Jones said the Prince Charles project was much more than a renovation. None of the existing interior walls still stand. One-bedroom units have about 650 square-feet. Apartment rentals from the second to the seventh floors range in price from an average of $1,200 for one-bedroom units to $1,700 for larger two-bedroom units.
Two-bedroom apartments have two full baths. All apartments have washers and dryers in addition to kitchen appliances. There are 11 separate floor plans. A dozen or so of the 59 apartments overlook Segra Stadium. Not all the apartments are ready for occupancy, but Jones said it won’t be long. The former ballroom on the eighth floor has been leased to a firm with 3,300 square-feet of open office space. The original hardwood floors remain.
The 300-plus windows in the building represent a significant, unintended expense for the developers. The Historic Resources Commission is responsible for reviewing and approving all exterior changes in designated districts and to landmark properties. It required that the windows be repaired, not replaced. “We sent them to Florida to be fixed,” Jones said. Austin Historical Restorations of Orlando was paid $850,000 to preserve the window frames. Jones added that much of the original glass was used.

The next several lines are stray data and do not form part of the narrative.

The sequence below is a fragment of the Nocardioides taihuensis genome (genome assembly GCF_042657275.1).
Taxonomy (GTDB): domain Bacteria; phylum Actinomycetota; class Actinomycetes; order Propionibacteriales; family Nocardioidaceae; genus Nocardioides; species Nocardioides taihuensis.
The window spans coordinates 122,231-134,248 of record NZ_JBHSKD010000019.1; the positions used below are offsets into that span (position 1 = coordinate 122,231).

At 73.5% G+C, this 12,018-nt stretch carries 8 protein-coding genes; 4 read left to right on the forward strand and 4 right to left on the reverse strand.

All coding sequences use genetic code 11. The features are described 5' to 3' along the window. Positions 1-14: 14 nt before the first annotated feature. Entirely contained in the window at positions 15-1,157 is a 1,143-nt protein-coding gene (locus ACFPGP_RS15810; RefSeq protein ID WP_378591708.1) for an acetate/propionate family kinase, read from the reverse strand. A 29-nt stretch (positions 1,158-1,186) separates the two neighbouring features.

The apartment building’s first floor at ground level will feature two full-service restaurants. A high-end steakhouse is planned for the former lobby of the hotel. A pizzeria with 2,600 feet of open-air space is planned for the rear of the building near the baseball stadium entrance. And, the Coffee Scene with shops on Morganton Road and Fort Bragg will also have a location in the Prince Charles, just off Hay Street.
Tenants will have reserved parking spaces in the adjacent five-story parking garage. The city owns the building at a taxpayer cost so far of $16 million. PCH Holdings has put $2 million into the parking deck and has asked the city for another $1.5 million. It’s estimated that of the 482 spaces in the parking tower, 200 of them will be available to the public depending on time of day.